Written and directed by Matthew Barney, River of Fundament seems unlike any movie that you or I have ever heard of, mainly because I hadn’t heard of it until today. The film’s cast is anchored by Paul Giamatti and Maggie Gyllenhaal, among others, but its plot makes about as much sense as ancient Egyptian writing. And I say that because the plot has something to do with ancient Egypt.
… a radical reinvention of Norman Mailer’s novel Ancient Evenings. In collaboration with composer Jonathan Bepler, Barney combines traditional modes of narrative cinema with filmed elements of performance, sculpture, and opera, reconstructing Mailer’s hypersexual story of Egyptian gods and the seven stages of reincarnation, alongside the rise and fall of the American car industry.
The film’s central scene is an abstraction of Mailer’s wake, set in a replica of the late author’s apartment in Brooklyn Heights and featuring Maggie Gyllenhaal, Paul Giamatti, Elaine Stritch, Ellen Burstyn, Joan La Barbara, and jazz percussionist Milford Graves. Alluring and intense, this epic, multidimensional experience is a sprawling allegory of death and rebirth within the contemporary American landscape.
Sounds artistic and fart-snifferific enough, sure, but once you start diving into the various reviews of River of Fundament, you come across some very absurd descriptions of the characters that Giamatti and Gyllenhaal play, and then absolutely nothing in the world makes sense. For starters, Giamatti plays some kind of pampered pharaoh who likes to talk about feces, but that’s nothing compared to this description of Gyllenhaal’s role…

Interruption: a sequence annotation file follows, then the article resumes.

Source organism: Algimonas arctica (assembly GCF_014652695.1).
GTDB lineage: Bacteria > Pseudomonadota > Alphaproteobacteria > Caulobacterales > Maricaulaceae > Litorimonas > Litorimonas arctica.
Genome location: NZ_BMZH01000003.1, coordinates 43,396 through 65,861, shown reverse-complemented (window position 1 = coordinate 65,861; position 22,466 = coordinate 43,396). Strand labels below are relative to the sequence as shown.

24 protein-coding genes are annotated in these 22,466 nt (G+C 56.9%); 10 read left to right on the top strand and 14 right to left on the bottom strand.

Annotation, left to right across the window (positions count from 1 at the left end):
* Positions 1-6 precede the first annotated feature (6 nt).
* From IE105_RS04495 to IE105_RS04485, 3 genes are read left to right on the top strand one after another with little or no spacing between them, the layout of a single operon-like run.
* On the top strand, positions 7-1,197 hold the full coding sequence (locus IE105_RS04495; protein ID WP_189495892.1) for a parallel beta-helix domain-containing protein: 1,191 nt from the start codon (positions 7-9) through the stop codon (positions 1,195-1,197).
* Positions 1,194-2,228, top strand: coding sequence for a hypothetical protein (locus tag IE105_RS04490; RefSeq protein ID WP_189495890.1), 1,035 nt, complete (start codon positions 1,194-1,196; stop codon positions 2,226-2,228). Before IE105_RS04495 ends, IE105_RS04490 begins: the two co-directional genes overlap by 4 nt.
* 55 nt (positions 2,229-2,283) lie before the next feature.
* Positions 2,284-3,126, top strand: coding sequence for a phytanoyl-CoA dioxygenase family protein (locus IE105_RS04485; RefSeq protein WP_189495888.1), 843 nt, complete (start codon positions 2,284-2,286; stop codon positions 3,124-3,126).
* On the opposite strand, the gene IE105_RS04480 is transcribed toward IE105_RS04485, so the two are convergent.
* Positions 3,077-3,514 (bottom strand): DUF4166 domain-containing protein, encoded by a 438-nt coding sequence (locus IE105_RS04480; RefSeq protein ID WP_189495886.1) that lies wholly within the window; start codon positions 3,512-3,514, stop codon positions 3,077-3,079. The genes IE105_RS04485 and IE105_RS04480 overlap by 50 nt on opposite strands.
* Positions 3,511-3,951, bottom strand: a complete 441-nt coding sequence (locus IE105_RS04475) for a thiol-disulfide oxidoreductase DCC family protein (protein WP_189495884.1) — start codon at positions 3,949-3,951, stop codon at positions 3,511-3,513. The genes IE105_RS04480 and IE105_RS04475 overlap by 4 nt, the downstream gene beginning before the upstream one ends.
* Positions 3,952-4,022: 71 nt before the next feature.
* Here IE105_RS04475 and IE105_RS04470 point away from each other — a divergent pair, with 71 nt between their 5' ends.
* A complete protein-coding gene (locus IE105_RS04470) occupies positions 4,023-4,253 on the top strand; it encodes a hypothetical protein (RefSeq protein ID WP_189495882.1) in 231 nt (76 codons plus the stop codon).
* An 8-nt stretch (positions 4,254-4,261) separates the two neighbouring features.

The actress plays an adult version of Hathfertiti, Mailer’s medium for rebirth. After briefly appearing in a scene where she milks her own breast, Hathfertiti sits down with the ancient Pharaoh Usermare to reveal their kinship and state her case for continually bringing Mailer back to life. What could be a simple conversation is Gyllenhaal sing-speaking to a decaying old man while naked extras dance, spray water out of their orifices, and play each others butts like trumpets. Quick insert shots to a decay pig corpse from the wake dinner remind the audience that it must reek in the room. If there was an Oscar given for “Most Ecstatic Chaos Endured During the Filming of a Movie,” it would go to Gyllenhaal. (Via THR)
That’s right, butt trumpets. This is what happens when a typically serious actress like Gyllenhaal goes too far out of her element with a goofball film like White House Down and tries to swerve back to seriousness with an over-the-top art film that leads to her milking herself while dancing people squirt around her. It’s basically like a Thursday at the UPROXX mansion.